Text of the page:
The notion of a groundbreaking photographer first seeing the light of day in a photo studio might sound like something out of an absurdist novel. But that's exactly how, and where, J.R. Eyerman ("J" to friends and colleagues), who made some of the most frequently reproduced pictures of the 20th century--and yet remains an unfamiliar name even to most self-proclaimed "photography buffs"--came into the world.
In a short, informal biography that he sent to LIFE magazine in 1940, before he was made a staff photographer, Eyerman wrote of himself:
Full name is J.R. Wharton Eyerman. I was born [in 1906] in what was "the oldest and largest photographic studio in [Montana]". . . . My parents took advantage of the town's leading citizen to the extent of giving me his full name. The initials didn't stand for anything. . . .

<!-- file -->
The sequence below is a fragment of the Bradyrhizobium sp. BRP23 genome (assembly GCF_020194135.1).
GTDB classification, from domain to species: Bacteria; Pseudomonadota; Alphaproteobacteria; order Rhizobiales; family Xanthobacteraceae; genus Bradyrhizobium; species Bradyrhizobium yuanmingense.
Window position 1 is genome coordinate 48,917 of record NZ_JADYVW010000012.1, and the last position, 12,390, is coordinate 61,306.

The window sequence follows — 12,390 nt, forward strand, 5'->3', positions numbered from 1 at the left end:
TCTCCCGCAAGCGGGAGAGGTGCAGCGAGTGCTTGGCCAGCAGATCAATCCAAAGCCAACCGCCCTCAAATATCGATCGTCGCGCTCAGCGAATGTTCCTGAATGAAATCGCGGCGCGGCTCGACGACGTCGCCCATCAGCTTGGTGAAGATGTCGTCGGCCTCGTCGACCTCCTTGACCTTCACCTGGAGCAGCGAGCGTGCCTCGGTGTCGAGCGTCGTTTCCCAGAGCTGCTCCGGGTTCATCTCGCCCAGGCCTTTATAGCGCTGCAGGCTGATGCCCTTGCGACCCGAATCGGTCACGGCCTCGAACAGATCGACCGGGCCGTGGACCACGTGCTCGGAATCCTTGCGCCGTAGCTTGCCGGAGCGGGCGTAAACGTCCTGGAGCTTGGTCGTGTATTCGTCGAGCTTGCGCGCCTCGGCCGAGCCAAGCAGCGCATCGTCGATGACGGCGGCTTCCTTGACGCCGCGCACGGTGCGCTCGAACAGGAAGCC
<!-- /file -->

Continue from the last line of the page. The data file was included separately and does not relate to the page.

I learned photography from my mother, a beautiful photographer. My father let me follow him on out-of-door work and as a lad I helped him make thousands of negatives in Yellowstone and Glacier Park. I left Butte and photography at the age of 15 for the University of Washington at Seattle. Four years later I was a civil engineer doing structural design. . . .
Within a few years, Eyerman had transitioned to a career in photography--one in which his engineering background would frequently come in handy. During his time at LIFE, Eyerman covered World War II (in all three major theaters, from North Africa and Europe to the Pacific), sports, celebrities, the birth of the Atomic Age, natural and technological wonders--all while envisioning and creating new photographic devices and techniques to help him take "untakeable" pictures.
J.R. Eyerman died at his home in Santa Monica, Calif., 1985. His pictures live on.
Charlton Heston as Moses in "The Ten Commandments," drive-in theater, Utah, 1958.
Newly built houses jammed side-by-side, divided by a street clogged with moving vans, California, 1952.